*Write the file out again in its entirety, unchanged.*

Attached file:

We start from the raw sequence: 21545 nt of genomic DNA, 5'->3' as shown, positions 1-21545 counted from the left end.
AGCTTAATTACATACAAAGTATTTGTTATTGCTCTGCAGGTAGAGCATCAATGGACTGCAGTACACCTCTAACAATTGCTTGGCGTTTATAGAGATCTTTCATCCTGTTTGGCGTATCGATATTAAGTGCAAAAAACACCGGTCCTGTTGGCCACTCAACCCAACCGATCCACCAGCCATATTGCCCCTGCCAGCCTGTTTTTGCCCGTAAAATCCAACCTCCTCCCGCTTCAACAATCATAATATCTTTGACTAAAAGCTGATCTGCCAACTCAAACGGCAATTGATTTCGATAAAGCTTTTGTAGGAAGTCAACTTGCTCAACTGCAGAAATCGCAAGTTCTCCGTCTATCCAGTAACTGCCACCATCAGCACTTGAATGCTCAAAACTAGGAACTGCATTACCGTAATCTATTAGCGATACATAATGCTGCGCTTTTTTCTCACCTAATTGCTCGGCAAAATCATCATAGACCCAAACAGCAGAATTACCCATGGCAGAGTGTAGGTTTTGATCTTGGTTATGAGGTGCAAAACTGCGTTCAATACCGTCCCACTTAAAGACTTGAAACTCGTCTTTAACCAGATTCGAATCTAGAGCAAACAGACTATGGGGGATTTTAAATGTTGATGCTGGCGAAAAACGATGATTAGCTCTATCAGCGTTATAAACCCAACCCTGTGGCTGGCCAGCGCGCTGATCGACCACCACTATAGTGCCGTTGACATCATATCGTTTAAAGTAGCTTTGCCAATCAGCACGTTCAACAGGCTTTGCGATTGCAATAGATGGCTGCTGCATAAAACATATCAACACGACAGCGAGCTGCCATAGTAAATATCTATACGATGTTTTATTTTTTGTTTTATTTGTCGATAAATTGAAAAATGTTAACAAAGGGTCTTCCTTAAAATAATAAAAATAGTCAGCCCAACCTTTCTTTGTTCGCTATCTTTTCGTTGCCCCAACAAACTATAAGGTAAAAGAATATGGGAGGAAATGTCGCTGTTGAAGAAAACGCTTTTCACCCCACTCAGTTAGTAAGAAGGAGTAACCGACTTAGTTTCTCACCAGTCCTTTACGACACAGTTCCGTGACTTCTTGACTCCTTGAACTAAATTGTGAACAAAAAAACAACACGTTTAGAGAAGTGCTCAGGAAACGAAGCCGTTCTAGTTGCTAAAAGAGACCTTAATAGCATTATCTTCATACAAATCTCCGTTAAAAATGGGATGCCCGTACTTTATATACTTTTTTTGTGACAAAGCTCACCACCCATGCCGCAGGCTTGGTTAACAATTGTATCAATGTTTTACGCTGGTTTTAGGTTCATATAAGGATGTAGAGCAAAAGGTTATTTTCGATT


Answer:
We start from the raw sequence: 21545 nt of genomic DNA, 5'->3' as shown, positions 1-21545 counted from the left end.
AGCTTAATTACATACAAAGTATTTGTTATTGCTCTGCAGGTAGAGCATCAATGGACTGCAGTACACCTCTAACAATTGCTTGGCGTTTATAGAGATCTTTCATCCTGTTTGGCGTATCGATATTAAGTGCAAAAAACACCGGTCCTGTTGGCCACTCAACCCAACCGATCCACCAGCCATATTGCCCCTGCCAGCCTGTTTTTGCCCGTAAAATCCAACCTCCTCCCGCTTCAACAATCATAATATCTTTGACTAAAAGCTGATCTGCCAACTCAAACGGCAATTGATTTCGATAAAGCTTTTGTAGGAAGTCAACTTGCTCAACTGCAGAAATCGCAAGTTCTCCGTCTATCCAGTAACTGCCACCATCAGCACTTGAATGCTCAAAACTAGGAACTGCATTACCGTAATCTATTAGCGATACATAATGCTGCGCTTTTTTCTCACCTAATTGCTCGGCAAAATCATCATAGACCCAAACAGCAGAATTACCCATGGCAGAGTGTAGGTTTTGATCTTGGTTATGAGGTGCAAAACTGCGTTCAATACCGTCCCACTTAAAGACTTGAAACTCGTCTTTAACCAGATTCGAATCTAGAGCAAACAGACTATGGGGGATTTTAAATGTTGATGCTGGCGAAAAACGATGATTAGCTCTATCAGCGTTATAAACCCAACCCTGTGGCTGGCCAGCGCGCTGATCGACCACCACTATAGTGCCGTTGACATCATATCGTTTAAAGTAGCTTTGCCAATCAGCACGTTCAACAGGCTTTGCGATTGCAATAGATGGCTGCTGCATAAAACATATCAACACGACAGCGAGCTGCCATAGTAAATATCTATACGATGTTTTATTTTTTGTTTTATTTGTCGATAAATTGAAAAATGTTAACAAAGGGTCTTCCTTAAAATAATAAAAATAGTCAGCCCAACCTTTCTTTGTTCGCTATCTTTTCGTTGCCCCAACAAACTATAAGGTAAAAGAATATGGGAGGAAATGTCGCTGTTGAAGAAAACGCTTTTCACCCCACTCAGTTAGTAAGAAGGAGTAACCGACTTAGTTTCTCACCAGTCCTTTACGACACAGTTCCGTGACTTCTTGACTCCTTGAACTAAATTGTGAACAAAAAAACAACACGTTTAGAGAAGTGCTCAGGAAACGAAGCCGTTCTAGTTGCTAAAAGAGACCTTAATAGCATTATCTTCATACAAATCTCCGTTAAAAATGGGATGCCCGTACTTTATATACTTTTTTTGTGACAAAGCTCACCACCCATGCCGCAGGCTTGGTTAACAATTGTATCAATGTTTTACGCTGGTTTTAGGTTCATATAAGGATGTAGAGCAAAAGGTTATTTTCGATT